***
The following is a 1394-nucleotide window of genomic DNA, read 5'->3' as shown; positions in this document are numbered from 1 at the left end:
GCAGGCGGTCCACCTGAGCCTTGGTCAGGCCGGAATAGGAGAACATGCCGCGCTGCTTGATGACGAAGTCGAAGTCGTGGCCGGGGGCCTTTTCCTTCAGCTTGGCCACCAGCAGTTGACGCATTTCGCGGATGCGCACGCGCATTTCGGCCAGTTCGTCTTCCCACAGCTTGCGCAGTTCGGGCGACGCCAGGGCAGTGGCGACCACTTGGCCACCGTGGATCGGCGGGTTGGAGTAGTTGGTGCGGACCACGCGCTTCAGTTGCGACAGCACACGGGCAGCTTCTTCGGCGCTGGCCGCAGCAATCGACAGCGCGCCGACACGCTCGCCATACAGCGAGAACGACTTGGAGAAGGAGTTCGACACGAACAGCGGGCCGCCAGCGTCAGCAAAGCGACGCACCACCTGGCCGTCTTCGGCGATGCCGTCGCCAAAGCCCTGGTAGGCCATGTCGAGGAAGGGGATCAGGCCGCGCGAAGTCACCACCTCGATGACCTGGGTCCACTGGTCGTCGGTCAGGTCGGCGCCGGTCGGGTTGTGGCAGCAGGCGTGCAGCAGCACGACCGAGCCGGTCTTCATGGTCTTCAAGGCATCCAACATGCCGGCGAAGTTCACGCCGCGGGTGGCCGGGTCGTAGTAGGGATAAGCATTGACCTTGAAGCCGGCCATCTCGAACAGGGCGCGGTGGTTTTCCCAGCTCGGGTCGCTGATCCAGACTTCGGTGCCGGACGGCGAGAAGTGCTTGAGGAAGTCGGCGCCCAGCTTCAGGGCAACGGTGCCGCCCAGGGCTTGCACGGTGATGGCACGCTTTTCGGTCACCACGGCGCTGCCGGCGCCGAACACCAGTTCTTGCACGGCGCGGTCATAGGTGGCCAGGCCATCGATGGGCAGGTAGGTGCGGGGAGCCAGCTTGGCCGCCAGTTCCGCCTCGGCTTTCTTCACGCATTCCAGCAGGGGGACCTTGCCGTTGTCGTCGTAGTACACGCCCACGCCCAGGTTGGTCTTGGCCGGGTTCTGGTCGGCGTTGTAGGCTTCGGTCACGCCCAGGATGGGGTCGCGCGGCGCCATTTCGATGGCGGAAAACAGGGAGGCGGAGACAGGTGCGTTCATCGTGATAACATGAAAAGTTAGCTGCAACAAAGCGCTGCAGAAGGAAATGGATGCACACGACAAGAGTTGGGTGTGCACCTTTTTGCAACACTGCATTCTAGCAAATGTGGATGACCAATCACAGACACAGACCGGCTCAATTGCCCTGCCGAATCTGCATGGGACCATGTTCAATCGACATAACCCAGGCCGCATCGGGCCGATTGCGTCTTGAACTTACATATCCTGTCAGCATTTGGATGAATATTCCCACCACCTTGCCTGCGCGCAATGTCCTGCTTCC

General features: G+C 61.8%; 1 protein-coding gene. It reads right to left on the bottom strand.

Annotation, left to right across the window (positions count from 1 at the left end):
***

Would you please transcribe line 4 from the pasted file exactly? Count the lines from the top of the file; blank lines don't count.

Annotation, left to right across the window (positions count from 1 at the left end):